Let’s take things one step at a time here:
<<It’s a fallacy to add up the dividend yield and the earnings yield to arrive at a likely return over time,>>
Really? John C. Bogle, founder of the Vanguard group, would disagree with you. There are really only three variables that go into the stock price equation: earnings, dividends, and the multiple the market is willing to pay for it. If you assume–as you seem to in your previous post–that eventually these multiples will regress to a historic average (say, 14 x trailing earnings for the S&P), then that leaves you with a determinate of earnings + dividends.
Over long periods of time, I think that’s a pretty reliable indicator in the aggregate.
<<because dividends are paid out of earnings.>>
<<Every time a stock pays a dividend, the price of the stock is adjusted down to reflect that payment in recognition of this.>>
EARNINGS (and EPS) are adjusted to reflect the payment of a dividend. Not the share price. For example, if a dividend-paying company were to abruptly cut its dividend without explaination, the market would undoubtably cut the price of the stock.
If a company suddenly increased its dividend, the market would not adjust the price of a share downwards, as you state, but upwards.
<<So the projected return, over time, of stocks based on the current earnings yield is only 3.82% per year.>>
Yeah, but that’s a stupid way to make the projection. Why make projections based on a “current” ANYTHING in the absence of an anticipated growth rate? And why deliberately leave dividends out of the equation? Or price multiples, for that matter (though they’re impossible to predict.)
The historic rate of return on stocks is nearly 3 TIMES your projection. Don’t you think there might be something wrong with your model?
<<In practical terms, this means that even if the earnings yield on stocks is less than the yield on Treasuries.>>
There is no reason to omit dividends on stocks from your equation. Current earnings + dividends on stocks are currently superior to 10 year treasuries (which I feel have largely been bid up already. The vanishing surplus will also sap longer treasuries of the percieved scarcity value they had 1-2 years ago, when the U.S. was buying back 200 billion of them and pushing the far end of the yield curve downward. If you’re running to bonds now, you’re too late. The time to buy bonds was in late 99 and early 2000.)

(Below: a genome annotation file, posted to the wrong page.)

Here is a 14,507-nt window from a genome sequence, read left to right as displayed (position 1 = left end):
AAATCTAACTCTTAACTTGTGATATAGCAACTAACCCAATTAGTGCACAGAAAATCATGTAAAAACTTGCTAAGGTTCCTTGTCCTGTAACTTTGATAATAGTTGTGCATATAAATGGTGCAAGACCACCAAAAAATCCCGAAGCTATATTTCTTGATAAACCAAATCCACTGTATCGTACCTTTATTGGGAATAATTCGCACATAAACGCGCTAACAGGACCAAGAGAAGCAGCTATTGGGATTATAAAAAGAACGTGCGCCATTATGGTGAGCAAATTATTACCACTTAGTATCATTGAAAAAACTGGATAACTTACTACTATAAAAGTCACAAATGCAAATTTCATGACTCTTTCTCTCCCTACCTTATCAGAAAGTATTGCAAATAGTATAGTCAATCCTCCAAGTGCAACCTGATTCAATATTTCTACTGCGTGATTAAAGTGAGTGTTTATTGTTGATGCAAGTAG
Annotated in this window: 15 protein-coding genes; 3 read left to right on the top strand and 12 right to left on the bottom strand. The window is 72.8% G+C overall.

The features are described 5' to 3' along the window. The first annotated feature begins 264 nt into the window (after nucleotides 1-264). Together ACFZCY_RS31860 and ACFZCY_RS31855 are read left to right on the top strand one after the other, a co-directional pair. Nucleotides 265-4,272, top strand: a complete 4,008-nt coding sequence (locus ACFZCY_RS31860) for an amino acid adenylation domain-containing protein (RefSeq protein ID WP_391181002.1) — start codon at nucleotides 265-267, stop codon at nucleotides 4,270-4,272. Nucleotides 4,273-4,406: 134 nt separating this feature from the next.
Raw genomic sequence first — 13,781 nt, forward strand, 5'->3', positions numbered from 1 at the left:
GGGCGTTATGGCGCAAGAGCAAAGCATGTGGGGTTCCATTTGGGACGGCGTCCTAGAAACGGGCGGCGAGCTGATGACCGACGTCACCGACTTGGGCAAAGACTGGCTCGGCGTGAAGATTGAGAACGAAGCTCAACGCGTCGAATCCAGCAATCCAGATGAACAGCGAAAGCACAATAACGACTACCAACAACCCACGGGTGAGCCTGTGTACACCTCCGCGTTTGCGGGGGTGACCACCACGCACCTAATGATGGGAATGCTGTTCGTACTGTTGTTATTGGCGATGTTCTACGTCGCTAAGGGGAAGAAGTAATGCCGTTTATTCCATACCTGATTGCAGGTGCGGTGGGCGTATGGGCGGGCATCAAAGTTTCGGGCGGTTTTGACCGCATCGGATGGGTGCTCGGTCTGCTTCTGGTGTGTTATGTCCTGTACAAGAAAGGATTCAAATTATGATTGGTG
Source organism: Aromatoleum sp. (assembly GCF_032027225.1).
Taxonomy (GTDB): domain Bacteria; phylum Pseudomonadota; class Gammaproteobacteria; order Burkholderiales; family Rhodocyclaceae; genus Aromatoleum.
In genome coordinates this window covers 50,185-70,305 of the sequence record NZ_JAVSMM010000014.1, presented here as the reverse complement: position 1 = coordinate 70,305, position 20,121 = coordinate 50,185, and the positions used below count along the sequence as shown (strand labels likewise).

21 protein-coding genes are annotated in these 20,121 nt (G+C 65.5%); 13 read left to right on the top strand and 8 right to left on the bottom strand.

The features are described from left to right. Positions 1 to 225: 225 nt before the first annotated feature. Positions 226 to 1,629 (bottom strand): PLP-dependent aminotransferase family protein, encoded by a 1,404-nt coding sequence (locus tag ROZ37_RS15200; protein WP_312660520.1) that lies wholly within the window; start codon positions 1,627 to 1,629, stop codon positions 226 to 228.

Another thing to consider: Dividend income is worth much less than capital gains on the stock, thanks to taxation. Dividends are taxed as income every year, where capital gains can be deferred indefinitely, and paid only once when gains are realized, at a much lower rate than income. Since 70-80% of stock gains are capital gains and not dividends these days, stock returns tend to be of higher value to the stock holder than dividends on bonds.
>>And as far as I’m concerned, BTW, projections of earnings are worthless. The only thing that counts is what it’s making NOW.<<
I talk to professional money managers every day about their investment methodology–people at the very top of their profession, who manage billions and tens of billions of dollars. I don’t know a single one who would agree with you.
I couldn’t give a rat’s patootie about what it’s making before I buy it. The only thing I care about is what I believe it will be making AFTER I invest. Indeed, for micro caps and new businesses, I’d rather invest before it makes any money. It matters not a whit to me what the company is making now. What matters is do I believe that this company will be worth more in five or ten years from now than it is today?